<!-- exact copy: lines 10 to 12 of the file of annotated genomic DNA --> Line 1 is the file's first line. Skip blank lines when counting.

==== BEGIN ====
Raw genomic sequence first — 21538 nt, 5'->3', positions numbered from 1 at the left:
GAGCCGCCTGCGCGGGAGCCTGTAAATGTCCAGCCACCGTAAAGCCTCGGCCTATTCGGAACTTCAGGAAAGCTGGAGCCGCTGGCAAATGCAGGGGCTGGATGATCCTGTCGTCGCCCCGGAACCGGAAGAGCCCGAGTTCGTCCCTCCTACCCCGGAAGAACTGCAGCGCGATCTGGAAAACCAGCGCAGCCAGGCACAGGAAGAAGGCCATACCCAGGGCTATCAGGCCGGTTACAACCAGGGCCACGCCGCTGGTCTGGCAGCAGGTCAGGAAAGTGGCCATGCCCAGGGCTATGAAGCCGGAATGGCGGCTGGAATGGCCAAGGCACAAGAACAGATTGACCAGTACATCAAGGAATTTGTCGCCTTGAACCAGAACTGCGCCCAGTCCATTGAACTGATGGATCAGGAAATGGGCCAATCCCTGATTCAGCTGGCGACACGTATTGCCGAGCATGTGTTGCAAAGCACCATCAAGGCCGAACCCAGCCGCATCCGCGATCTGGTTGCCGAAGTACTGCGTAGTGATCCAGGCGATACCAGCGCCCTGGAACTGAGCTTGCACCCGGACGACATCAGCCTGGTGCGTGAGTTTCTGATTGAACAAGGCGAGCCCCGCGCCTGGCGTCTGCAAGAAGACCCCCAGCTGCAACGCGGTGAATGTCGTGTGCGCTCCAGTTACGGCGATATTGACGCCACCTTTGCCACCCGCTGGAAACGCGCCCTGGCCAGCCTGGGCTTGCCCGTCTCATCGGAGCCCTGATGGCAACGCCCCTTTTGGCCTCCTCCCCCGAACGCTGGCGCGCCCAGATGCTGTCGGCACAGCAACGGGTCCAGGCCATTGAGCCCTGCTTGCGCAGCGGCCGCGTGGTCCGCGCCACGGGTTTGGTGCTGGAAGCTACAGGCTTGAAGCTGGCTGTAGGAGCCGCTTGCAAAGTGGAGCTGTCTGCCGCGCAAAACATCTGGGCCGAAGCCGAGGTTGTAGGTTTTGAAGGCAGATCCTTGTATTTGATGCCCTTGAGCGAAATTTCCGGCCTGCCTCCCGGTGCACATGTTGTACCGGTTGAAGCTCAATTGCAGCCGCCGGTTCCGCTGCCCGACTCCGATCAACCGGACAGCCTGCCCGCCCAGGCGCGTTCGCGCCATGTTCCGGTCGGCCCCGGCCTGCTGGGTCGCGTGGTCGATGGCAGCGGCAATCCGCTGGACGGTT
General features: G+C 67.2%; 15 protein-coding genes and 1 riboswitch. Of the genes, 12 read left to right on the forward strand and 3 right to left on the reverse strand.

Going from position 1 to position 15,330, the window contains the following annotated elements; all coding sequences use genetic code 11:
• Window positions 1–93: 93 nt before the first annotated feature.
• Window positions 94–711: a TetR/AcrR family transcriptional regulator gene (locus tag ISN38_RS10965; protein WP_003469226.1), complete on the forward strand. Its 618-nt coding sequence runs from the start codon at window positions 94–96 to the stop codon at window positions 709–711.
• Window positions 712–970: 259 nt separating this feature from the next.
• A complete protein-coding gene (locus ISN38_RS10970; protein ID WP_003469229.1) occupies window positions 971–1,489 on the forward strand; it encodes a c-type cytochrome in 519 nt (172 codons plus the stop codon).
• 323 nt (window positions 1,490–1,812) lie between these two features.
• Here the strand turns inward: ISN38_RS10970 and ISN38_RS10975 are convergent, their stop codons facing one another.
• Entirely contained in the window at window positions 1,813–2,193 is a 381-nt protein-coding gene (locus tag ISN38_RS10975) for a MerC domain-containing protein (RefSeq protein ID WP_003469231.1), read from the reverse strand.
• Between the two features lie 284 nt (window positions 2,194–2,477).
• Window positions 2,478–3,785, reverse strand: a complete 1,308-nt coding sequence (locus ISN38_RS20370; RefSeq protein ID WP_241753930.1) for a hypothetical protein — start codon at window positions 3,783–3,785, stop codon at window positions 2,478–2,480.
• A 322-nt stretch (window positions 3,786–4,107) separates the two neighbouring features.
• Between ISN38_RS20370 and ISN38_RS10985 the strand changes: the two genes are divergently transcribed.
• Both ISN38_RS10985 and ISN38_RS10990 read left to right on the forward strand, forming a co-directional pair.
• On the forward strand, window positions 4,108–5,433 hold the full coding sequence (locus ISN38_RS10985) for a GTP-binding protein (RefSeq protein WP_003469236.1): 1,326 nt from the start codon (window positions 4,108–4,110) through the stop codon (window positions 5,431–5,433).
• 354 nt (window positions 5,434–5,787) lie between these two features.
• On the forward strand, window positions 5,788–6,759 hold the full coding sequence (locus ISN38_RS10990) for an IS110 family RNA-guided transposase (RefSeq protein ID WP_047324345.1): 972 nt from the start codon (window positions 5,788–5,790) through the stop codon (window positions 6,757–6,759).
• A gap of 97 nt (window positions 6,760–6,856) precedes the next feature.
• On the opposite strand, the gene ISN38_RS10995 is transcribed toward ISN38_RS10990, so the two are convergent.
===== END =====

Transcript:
• Here the strand turns inward: ISN38_RS10970 and ISN38_RS10975 are convergent, their stop codons facing one another.
• Entirely contained in the window at window positions 1,813–2,193 is a 381-nt protein-coding gene (locus tag ISN38_RS10975) for a MerC domain-containing protein (RefSeq protein ID WP_003469231.1), read from the reverse strand.
• Between the two features lie 284 nt (window positions 2,194–2,477).